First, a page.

Advertisements

David Murray Shows The Greens And MSM Are Clueless. Again.

18 Apr

Former chairman of the Future Fund, David Murray, ruffled lots of establishment feathers during his tenure, particularly for his scathing criticism of the Warmageddonist movement.

Now, he has shown up the Greens – and, the entire lamestream economics and political media contingent – with his astute comments about the real reason why the government must balance the nation’s books.

From the Australian (emphasis added):

FORMER Future Fund chairman David Murray has accused the Greens of making “ill-advised” demands on the federal budget, declaring the priority should be to protect the government’s credit rating as the global financial system remains under strain

Mr Murray, former chairman of the nation’s $73 billion sovereign wealth fund and a former Commonwealth Bank chief executive, said he was concerned about the Greens’ suggestions that curbing government spending was not important, given the woes in the global economy and the size of the blow-out in the budget at the peak of the global financial crisis.

“What’s at risk here is that with very significant offshore borrowings and a shaky world for raising capital, if the commonwealth in particular can’t hold its ratings, that will affect the ratings of the banks, that will affect the cost of debt, and it also means that the commonwealth is not there in the same measure as a backstop if things go wrong again and the banking system can’t fund itself offshore,” Mr Murray told The Australian.

That’s the higher risk that has to be managed at the moment. We don’t control what happens in the rest of the world. You need the commonwealth rating as a backstop because of what’s going on elsewhere in the world. You can’t put that at risk. To do that you have to achieve a budget that is cash-neutral at least, so that the debt stabilises and within that cash neutral position you can pay interest.”

Exactly right.

As we have seen here at barnabyisright.com for many months now, the government (and the economy) are now trapped by the errors and abject stupidity of the past.

The credit ratings agencies have put our government on notice that the credit rating of the government – and more importantly, of the banking system – is contingent on the government showing a credible path back to balanced budgets. Why? Because in the GFC, the government explicitly and implicitly guaranteed our hugely overleveraged, foreign-debt dependent, housing market exposed banking system, using the sovereign balance sheet.  If the government can not promptly curb its ever-rising debt and deficits, then the government guarantee propping up the banks will lose credibility.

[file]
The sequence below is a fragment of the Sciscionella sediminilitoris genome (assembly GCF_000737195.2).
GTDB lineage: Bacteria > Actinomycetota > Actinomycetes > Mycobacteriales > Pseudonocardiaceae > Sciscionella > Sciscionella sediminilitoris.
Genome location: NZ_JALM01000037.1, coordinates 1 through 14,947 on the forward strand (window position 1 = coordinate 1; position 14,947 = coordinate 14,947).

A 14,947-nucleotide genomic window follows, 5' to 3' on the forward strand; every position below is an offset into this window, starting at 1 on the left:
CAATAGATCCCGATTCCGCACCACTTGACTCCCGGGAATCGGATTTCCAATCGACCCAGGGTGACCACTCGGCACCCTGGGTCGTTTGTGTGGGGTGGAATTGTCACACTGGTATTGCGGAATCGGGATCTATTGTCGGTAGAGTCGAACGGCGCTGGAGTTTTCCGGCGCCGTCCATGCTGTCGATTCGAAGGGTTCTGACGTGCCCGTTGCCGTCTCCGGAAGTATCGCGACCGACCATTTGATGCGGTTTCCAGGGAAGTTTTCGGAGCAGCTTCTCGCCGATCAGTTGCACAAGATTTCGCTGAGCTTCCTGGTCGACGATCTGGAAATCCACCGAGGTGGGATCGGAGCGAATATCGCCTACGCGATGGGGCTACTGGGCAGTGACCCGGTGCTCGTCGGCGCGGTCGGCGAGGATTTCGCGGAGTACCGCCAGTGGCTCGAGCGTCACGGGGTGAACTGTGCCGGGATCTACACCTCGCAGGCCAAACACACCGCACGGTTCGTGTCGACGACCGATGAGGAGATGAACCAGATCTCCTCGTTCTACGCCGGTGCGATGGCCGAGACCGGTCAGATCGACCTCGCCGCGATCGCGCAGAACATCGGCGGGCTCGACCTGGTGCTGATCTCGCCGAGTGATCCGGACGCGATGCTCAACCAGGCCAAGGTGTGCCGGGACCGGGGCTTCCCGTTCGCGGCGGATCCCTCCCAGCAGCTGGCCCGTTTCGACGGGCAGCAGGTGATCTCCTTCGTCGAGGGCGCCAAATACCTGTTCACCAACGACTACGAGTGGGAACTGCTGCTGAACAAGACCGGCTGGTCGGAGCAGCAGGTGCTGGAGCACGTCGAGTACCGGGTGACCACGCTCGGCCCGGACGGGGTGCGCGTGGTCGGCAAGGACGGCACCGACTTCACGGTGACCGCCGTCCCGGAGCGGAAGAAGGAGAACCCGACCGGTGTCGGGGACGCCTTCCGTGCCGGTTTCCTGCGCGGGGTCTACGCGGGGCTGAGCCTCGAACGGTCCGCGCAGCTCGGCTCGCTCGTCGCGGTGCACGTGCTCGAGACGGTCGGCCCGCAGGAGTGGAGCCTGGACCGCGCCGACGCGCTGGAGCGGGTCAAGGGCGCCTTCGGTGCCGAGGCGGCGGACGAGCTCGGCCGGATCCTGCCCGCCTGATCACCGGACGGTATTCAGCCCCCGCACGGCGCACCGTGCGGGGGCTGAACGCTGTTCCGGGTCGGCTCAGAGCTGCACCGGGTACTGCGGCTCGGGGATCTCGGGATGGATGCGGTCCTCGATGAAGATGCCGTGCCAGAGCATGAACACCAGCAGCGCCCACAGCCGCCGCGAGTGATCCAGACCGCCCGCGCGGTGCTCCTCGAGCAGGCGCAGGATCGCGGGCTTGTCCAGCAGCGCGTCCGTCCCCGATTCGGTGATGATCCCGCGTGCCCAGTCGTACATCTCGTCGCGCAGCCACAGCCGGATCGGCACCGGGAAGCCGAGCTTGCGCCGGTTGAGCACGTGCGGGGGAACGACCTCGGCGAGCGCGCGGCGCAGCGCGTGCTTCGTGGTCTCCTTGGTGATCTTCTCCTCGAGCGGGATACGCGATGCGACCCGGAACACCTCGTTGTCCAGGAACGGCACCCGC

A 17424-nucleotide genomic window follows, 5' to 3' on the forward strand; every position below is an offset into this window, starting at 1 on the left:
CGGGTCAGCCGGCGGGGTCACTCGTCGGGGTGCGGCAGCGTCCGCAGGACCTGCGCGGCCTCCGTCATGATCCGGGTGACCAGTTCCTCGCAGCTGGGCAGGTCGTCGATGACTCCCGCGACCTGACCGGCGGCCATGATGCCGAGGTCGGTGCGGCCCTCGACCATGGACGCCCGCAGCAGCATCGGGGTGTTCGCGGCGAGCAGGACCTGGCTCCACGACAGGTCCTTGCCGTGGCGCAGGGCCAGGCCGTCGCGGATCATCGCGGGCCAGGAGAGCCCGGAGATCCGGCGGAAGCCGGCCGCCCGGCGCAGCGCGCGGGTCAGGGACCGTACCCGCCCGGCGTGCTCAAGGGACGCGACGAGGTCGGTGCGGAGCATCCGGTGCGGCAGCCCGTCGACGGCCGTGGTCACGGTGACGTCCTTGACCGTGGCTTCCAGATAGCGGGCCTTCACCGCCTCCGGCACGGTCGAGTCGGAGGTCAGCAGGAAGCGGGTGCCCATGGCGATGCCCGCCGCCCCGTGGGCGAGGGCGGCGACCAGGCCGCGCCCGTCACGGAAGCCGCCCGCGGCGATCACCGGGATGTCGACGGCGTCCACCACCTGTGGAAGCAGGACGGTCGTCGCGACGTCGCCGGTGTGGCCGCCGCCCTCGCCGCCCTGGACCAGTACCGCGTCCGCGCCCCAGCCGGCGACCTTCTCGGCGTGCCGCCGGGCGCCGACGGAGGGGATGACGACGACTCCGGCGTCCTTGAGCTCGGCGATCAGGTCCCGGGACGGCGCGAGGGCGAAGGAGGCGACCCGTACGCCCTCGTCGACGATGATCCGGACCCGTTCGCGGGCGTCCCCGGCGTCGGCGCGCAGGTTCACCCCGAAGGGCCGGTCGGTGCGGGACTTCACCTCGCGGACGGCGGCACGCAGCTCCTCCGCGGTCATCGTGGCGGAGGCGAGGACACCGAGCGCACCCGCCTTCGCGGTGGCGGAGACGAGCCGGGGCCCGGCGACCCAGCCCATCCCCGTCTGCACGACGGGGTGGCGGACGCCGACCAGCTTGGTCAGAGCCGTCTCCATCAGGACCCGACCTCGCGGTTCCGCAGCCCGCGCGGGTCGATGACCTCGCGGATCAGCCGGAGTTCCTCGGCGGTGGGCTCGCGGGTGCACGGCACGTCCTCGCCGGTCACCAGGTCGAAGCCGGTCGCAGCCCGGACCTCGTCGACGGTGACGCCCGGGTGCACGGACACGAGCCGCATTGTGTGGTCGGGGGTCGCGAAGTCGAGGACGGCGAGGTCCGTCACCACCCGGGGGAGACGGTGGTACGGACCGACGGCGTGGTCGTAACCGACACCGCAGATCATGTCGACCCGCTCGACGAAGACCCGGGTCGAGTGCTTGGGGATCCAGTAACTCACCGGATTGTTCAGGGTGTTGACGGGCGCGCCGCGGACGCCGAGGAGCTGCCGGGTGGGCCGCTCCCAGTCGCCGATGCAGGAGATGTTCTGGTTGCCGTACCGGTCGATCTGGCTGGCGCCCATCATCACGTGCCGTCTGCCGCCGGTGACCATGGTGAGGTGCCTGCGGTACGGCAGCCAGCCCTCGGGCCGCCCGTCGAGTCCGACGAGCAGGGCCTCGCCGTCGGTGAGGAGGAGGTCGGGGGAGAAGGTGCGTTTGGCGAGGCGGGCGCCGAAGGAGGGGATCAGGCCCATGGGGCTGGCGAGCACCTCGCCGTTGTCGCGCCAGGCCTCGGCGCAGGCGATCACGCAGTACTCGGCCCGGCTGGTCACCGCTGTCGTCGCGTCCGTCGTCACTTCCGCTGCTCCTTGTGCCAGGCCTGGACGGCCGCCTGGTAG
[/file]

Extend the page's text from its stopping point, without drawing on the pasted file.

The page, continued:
On the other hand, if the government does attempt to achieve an actual surplus in 2012-13, and not just a forecast for one on May 8th, that spells disaster for the economy too.

How so?

See for yourself – Labor’s Inbred, Debt-Fed Chickens Coming Home To Roost.

We are Ireland Mk 2.

Too Little Too Late

30 Mar

[h/t for video to wakeup2thelies]

Great, isn’t it?

As we have seen in last week’s post on the too-high AUD, and again in today’s post on the mining tax, it seems that it is only after a problem is created, only after diabolical, and/or idiotic, and/or treasonous legislation is actually passed into law, that the legislation starts to receive any serious scrutiny and criticism from the “experts”. And, for that criticism to be prominently and neutrally reported by the mainstream media.

From AAP via Business Spectator:

Murray launches attack on ALP policy

The outgoing chairman of the Future Fund has launched a stinging attack on the Gillard government ahead of his departure next week.

David Murray described the carbon tax as the worst piece of economic reform he had seen in his life, warning it would be very bad for the economy.

It would raise costs within Australia and reduce the export competitiveness of energy-related commodities.

Speaking on ABC radio, he also fired a shot at the mining tax, saying it was “clumsily” designed and introduced.

“The timing at the top of the terms of trade was not good,” he said.

UPDATE:

Ummmm … hasn’t the government been tirelessly claiming that households will not be worse off under the CO2 derivatives scam, because of the “compensation” package?

The unions disagree:

Unions want wage increase to offset carbon tax

A group representing the Australian Services Union and Queensland Public Sector Union plans to factor in the cost of the carbon tax during bargaining negotiations with the Queensland government later this year, arguing the tax will raise the cost of living for their members, according to a report by The Australian.

The Together group, representing the two unions, were supporters of the carbon tax, but now say the $8 billion household compensation package would not cover the cost of the carbon tax for their workers.

“They are compensating 60 per cent of people for some of it,” Union secretary Alex Scott said, according to The Australian. “That’s far from full compensation. We want to make sure we don’t go backwards in terms of cost of living.”

The prospect of carbon tax costs factoring into union wage negotiations has sparked growing concerns among employers over fears the new tax will cause a ripple effect that will raise the cost of production and labour beyond expectations.

UPDATE 2:

From the Australian:

OUTGOING Future Fund chairman David Murray has condemned Labor’s carbon tax as “the worst piece of economic reform I have ever seen in my life”.

Mr Murray, who has also lashed the Gillard government’s mining tax, warned the tax would undermine the nation’s competitiveness and damage the economy.

“If you want me to tell you my view, it is the worst piece of economic reform I have ever seen in my life in Australia,” he told ABC radio this morning.

“The consequence of introducing that tax at that level in Australia today is very, very bad for this economy, particularly in terms of international competitiveness.

When “Outspoken” Is A Perjorative For “Truth-Teller”

12 Aug

Outspoken former RBA board member Warwick McKibbon (emphasis added):

Ditch the delusion that stimulus saved us from GFC